Yes, you can use your measured resistor.
Your schematic does not specify a resistor stamped with a 1% specification or with a gold band, but a resistor with an actual value within 1% of the value indicated on the schematic.
If you purchased a 1% resistor, you can rely on its indicated value and should not have to verify the actual resistance value yourself. If you purchased a 10% resistor, or wanted to reuse an old resistor with all color bands worn off, you should measure it first.
Regarding stability: simply writing 1% on the schematic does not imply that your device will have to operate for X nr of years within spec. Nor that it will operate over a wide range of ambient temperatures . . .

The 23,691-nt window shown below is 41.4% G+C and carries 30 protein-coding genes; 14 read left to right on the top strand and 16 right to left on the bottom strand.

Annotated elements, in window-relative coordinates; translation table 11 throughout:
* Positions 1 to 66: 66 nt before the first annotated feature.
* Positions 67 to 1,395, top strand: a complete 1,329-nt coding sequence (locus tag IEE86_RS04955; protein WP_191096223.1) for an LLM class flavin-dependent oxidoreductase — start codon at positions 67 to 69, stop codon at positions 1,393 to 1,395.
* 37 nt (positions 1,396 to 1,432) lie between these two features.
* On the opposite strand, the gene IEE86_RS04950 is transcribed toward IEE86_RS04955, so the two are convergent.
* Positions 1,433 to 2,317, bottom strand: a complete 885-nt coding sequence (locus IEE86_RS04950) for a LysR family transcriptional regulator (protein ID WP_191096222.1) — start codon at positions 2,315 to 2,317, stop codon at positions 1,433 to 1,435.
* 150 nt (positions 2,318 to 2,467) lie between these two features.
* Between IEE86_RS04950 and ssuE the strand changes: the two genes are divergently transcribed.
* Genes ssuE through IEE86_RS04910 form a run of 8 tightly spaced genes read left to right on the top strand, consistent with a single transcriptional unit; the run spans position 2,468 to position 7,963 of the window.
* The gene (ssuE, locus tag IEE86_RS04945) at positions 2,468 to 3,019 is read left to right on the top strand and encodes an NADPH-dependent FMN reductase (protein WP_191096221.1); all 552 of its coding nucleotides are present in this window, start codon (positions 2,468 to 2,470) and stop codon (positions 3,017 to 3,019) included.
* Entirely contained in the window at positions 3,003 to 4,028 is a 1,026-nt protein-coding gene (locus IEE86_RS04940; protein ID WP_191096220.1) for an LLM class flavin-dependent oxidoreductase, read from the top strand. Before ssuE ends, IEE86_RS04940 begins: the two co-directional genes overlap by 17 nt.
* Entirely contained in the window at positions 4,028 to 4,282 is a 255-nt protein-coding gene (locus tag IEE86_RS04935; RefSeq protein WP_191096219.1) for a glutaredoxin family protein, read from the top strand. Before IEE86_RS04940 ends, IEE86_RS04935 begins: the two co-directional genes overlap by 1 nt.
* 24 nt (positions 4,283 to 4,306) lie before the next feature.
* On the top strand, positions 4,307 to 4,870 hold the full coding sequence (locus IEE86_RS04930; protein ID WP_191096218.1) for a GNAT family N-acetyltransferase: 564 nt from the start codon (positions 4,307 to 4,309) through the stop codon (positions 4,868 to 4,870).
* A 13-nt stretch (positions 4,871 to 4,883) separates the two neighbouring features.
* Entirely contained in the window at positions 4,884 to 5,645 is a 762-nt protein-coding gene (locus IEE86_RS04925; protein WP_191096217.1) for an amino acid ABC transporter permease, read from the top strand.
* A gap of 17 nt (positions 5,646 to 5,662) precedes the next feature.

That said, I would like to add that in lots of cases the values of resistors are not critical. If someone calculated that a resistor of 1000 ohm would work fine, (s)he might specify a 1% because this does not cost more than a 10% one, if you could get one. But there is no promise that the device would not work with a 1011 ohm resistor. One of 1500 ohm might work just as well, perhaps even better, that is completely dependent on the design. A designer might specify all resistors of the same value of 1000 ohm, even if other values might work just a little better, because it is easier to have lots of equal parts. Again, it depends on the design. Use your own skills and judgement and don't let you be intimidated by the "1%" label.